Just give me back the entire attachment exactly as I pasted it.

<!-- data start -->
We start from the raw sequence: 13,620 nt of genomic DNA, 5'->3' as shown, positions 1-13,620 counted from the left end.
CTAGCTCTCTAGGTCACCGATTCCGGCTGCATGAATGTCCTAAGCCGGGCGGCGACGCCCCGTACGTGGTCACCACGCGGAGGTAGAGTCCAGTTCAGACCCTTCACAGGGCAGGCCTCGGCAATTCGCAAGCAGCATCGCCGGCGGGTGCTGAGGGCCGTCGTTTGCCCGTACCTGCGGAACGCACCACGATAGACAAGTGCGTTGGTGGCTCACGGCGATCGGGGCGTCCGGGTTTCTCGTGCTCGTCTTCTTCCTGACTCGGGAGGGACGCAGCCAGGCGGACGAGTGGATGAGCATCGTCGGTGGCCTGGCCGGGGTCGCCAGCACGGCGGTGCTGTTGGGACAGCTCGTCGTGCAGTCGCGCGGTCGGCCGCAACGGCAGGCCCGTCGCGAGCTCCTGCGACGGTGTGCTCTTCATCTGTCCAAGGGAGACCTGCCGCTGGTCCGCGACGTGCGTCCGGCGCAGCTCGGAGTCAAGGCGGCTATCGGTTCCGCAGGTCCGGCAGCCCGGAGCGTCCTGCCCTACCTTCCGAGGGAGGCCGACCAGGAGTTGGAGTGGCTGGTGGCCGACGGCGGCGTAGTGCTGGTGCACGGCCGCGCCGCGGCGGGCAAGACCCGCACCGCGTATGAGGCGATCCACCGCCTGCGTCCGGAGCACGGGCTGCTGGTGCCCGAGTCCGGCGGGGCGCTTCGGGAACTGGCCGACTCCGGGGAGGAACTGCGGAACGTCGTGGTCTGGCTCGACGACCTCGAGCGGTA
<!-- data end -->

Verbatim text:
We start from the raw sequence: 13,620 nt of genomic DNA, 5'->3' as shown, positions 1-13,620 counted from the left end.
CTAGCTCTCTAGGTCACCGATTCCGGCTGCATGAATGTCCTAAGCCGGGCGGCGACGCCCCGTACGTGGTCACCACGCGGAGGTAGAGTCCAGTTCAGACCCTTCACAGGGCAGGCCTCGGCAATTCGCAAGCAGCATCGCCGGCGGGTGCTGAGGGCCGTCGTTTGCCCGTACCTGCGGAACGCACCACGATAGACAAGTGCGTTGGTGGCTCACGGCGATCGGGGCGTCCGGGTTTCTCGTGCTCGTCTTCTTCCTGACTCGGGAGGGACGCAGCCAGGCGGACGAGTGGATGAGCATCGTCGGTGGCCTGGCCGGGGTCGCCAGCACGGCGGTGCTGTTGGGACAGCTCGTCGTGCAGTCGCGCGGTCGGCCGCAACGGCAGGCCCGTCGCGAGCTCCTGCGACGGTGTGCTCTTCATCTGTCCAAGGGAGACCTGCCGCTGGTCCGCGACGTGCGTCCGGCGCAGCTCGGAGTCAAGGCGGCTATCGGTTCCGCAGGTCCGGCAGCCCGGAGCGTCCTGCCCTACCTTCCGAGGGAGGCCGACCAGGAGTTGGAGTGGCTGGTGGCCGACGGCGGCGTAGTGCTGGTGCACGGCCGCGCCGCGGCGGGCAAGACCCGCACCGCGTATGAGGCGATCCACCGCCTGCGTCCGGAGCACGGGCTGCTGGTGCCCGAGTCCGGCGGGGCGCTTCGGGAACTGGCCGACTCCGGGGAGGAACTGCGGAACGTCGTGGTCTGGCTCGACGACCTCGAGCGGTA